G Scale Model Train Forum banner

1 - 10 of 10 Posts

·
Registered
Joined
·
35 Posts
Discussion Starter #1
Im in the process of detailing my Accucraft c-19, and Im replacing the smoke bow front. But Im having trouble cutting circles. I made one out of styrene and it looks ok but I think I want to try it out of brass. What i was wondering is how, or what is the best way to cut a circle from brass or styrene?
 

·
Premium Member
Joined
·
185 Posts
OK here is how I have always done it, it works for me.
Obviously you firstly need to determine the radius of the circle.Then grab a decent pair of dividers and set these to the desired radius.Make sure that the dividers are pressed firmly to the centre of the circle and mark it out, sometimes a centre punch helps to secure the point.Scribe the circle carefully making sure that the dividers don't spread and continue until you have a decent groove the size of the circle.Then take a fret saw with a fine blade and cut the circle,the deeply scribed line will help guide the saw if you take it easy.Finally gently clean up the cut with a small file.Voila!!you have your circle.
Good luck
Bunny
 

·
Registered
Joined
·
124 Posts
My approach would be to lay out using a circle template and ultra fine sharpie then rough cut the "disk" by cutting out side the line and then cut to the line using a disk sander or a belt sander clamped on it's side, watch out its going to get hot and sharp. A grinder may be too rough and too fast. If the disk has a hloe in the center it's easier. put a finish nail in a scrap of wood, clamp the wood on the disk sander so the center of the nail (cut head off) is a little more the the lentgh of the radius from the sanding surface, put the brass on the nail (nail though the hole) and cut to the lione by rotating the disk. This is an old trick for cutting wood circles on a band saw. Easy to do but hard to explain.
 

·
Registered
Joined
·
688 Posts
They make a compass that holds a blade, this is good for thin material but probly not brass. To cut brass sheet, i put a hole saw with arbor in my drill press without the center guide bit i firmly clamp the brass to an oak board. Use hard wood to clamp to because the brass likes to bend before it cuts, the oak prevents this. If a center hole doesn't matter, ue the center bit it makes it much easier. This process also works for thin ply.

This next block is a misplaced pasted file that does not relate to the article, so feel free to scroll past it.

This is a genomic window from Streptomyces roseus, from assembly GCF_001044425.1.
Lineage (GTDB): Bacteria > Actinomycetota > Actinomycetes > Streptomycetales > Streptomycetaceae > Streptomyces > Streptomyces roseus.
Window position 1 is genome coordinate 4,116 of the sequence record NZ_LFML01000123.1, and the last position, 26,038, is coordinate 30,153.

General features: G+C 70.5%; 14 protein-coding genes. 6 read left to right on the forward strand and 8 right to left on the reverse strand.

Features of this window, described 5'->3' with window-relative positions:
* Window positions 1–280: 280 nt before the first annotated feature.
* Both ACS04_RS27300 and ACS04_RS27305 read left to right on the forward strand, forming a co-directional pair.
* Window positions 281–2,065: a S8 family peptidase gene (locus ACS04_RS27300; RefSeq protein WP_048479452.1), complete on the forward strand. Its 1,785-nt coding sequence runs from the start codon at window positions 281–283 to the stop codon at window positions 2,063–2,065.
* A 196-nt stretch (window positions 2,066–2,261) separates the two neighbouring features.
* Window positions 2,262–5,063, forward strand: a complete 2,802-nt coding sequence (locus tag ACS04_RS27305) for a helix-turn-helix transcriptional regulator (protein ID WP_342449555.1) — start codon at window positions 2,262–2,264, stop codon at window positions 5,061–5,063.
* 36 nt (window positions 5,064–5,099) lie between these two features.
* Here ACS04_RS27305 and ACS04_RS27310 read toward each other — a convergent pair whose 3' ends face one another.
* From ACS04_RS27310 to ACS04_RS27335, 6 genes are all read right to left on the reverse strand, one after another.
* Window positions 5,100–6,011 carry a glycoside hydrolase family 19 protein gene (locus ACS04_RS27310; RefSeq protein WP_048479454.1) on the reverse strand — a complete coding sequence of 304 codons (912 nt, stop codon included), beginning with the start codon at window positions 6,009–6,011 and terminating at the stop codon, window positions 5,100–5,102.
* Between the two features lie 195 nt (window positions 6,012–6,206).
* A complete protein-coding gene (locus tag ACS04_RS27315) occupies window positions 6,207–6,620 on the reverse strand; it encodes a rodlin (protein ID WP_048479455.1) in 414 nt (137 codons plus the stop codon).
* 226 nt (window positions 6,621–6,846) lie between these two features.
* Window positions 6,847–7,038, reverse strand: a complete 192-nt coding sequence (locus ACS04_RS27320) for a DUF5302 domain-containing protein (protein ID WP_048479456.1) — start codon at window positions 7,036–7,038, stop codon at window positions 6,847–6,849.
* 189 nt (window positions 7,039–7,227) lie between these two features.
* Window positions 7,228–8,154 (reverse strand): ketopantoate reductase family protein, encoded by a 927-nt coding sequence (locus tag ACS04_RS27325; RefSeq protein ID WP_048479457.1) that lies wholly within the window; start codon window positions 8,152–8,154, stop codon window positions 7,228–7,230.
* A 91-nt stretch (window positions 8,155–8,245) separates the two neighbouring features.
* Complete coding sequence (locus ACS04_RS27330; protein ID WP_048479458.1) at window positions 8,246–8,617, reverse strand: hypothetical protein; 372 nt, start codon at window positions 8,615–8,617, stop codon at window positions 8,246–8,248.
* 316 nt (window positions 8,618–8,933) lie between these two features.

Terry
 

·
Registered
Joined
·
688 Posts
Yup thats the thing i was talkin about above. works great
 

·
Premium Member
Joined
·
622 Posts
I needed to cut a pair of perfect circles in styrene just last week to make the "DF" logos for the doors of my 50' NP boxcar (bashed from a couple of MDC cars)...



I did each one by rough-cutting a 1/8" oversized disc (well, more like an octagon, it was that rough) from a piece of styrene sheet, glued a 1" piece of styrene tube perpendicular and centered to the back of it, then chucked the tube into an electric drill and turned the styrene disc against a file until I had it down to the right size. Normally, if I'm not concerned about a hole in the middle, I'll drill it and screw it into the cut-off wheel mandrel from my Dremel tool and chuck that into the drill. That method works for brass too, but if the hole is an issue you can solder it to a piece of brass tube instead.
 

·
Registered
Joined
·
120 Posts
Another vote for the Olfa. Works very well, and it is stiff - won't bend when you put pressure on it.

Stay away from the X-Acto variant of the same tool, for it bends easily. Virtually impossible to get a clean circular cut with it.

-Kurt
 

·
Premium Member
Joined
·
2,007 Posts
I just use repeated shallow passes with a pair of dividers and it works really good on styrene, but I'd like to get that circle scribe jnic recommended. Looks like a lot faster, and easier.
 
1 - 10 of 10 Posts
Top